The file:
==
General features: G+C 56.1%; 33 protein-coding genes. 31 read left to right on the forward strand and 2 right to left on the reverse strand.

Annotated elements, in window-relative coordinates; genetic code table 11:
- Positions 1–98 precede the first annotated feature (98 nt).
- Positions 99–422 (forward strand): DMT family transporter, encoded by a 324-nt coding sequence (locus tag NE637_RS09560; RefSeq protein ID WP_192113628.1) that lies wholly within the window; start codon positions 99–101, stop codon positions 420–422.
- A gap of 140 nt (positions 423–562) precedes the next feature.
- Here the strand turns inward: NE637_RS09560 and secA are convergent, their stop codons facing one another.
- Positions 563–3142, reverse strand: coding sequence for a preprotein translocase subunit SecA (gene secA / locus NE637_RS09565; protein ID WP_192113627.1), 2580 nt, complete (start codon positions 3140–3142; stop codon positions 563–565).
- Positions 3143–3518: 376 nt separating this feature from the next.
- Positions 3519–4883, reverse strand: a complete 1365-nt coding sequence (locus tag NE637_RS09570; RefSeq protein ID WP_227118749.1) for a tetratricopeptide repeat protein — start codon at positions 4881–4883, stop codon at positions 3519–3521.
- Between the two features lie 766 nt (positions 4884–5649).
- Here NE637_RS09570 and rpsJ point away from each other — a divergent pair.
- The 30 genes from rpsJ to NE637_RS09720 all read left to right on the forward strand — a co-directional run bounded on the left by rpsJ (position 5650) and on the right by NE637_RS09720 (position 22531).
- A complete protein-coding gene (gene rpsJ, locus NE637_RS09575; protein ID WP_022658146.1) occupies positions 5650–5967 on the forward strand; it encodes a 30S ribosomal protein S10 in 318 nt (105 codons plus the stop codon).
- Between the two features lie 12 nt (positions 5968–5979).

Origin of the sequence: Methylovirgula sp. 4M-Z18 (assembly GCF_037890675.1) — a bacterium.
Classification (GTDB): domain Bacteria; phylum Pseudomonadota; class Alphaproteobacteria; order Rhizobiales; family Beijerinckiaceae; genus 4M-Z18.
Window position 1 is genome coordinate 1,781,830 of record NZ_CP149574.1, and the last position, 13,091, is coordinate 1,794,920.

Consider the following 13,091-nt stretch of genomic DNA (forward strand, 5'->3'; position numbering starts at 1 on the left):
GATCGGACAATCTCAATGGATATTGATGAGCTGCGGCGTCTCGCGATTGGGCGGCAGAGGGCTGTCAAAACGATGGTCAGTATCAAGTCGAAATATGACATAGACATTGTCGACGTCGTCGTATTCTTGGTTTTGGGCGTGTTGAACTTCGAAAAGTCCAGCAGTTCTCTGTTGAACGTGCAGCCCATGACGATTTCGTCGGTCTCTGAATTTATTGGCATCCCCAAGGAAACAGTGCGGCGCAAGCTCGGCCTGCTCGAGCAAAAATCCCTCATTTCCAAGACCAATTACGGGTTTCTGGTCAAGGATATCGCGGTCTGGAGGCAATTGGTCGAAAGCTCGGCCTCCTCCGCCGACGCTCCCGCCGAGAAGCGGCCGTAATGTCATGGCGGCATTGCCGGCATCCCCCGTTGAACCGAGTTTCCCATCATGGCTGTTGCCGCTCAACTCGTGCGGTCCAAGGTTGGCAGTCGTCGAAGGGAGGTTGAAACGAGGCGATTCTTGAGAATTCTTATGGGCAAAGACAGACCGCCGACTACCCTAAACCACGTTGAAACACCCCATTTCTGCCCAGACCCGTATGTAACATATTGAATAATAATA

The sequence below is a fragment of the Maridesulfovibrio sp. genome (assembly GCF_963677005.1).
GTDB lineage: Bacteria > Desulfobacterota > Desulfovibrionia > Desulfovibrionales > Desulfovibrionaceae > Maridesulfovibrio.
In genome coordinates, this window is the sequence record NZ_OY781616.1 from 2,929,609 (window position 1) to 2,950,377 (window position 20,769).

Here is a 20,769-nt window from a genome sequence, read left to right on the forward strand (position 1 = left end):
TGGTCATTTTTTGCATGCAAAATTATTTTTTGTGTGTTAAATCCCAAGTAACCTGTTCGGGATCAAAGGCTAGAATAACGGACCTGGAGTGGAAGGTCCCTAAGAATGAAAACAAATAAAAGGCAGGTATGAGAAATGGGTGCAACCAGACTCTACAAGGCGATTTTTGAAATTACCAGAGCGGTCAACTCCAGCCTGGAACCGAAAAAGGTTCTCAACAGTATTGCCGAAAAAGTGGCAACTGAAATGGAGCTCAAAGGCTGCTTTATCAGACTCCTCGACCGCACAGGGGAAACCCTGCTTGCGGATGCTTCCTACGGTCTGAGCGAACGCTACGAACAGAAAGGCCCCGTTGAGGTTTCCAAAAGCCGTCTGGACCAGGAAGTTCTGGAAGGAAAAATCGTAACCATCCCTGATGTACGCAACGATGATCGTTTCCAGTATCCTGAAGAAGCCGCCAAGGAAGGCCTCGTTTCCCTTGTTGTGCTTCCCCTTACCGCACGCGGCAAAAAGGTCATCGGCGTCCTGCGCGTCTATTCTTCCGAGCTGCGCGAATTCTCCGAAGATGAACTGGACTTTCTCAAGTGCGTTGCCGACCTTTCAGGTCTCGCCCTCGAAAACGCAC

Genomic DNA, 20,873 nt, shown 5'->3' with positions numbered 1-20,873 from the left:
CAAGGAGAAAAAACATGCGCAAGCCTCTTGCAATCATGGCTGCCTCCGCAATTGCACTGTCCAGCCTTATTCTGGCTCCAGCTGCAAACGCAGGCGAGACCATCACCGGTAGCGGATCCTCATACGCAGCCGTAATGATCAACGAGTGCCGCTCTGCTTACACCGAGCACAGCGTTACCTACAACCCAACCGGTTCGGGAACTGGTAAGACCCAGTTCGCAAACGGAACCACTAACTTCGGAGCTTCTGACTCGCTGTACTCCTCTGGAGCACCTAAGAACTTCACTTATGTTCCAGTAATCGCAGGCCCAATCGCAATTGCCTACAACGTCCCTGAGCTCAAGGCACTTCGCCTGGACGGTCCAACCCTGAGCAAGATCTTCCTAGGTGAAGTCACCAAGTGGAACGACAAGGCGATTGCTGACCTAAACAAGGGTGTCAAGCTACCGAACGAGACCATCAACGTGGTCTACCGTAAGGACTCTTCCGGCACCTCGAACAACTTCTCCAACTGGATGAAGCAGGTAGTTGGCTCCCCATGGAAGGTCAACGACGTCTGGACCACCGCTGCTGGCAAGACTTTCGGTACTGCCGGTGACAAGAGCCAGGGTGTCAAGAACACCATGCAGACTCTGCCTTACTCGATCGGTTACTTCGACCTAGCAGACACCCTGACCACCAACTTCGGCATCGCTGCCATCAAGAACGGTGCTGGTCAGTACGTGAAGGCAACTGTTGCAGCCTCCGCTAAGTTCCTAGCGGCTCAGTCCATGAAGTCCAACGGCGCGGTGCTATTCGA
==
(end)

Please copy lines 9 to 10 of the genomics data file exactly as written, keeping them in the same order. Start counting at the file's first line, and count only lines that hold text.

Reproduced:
- Positions 3519–4883, reverse strand: a complete 1365-nt coding sequence (locus tag NE637_RS09570; RefSeq protein ID WP_227118749.1) for a tetratricopeptide repeat protein — start codon at positions 4881–4883, stop codon at positions 3519–3521.
- Between the two features lie 766 nt (positions 4884–5649).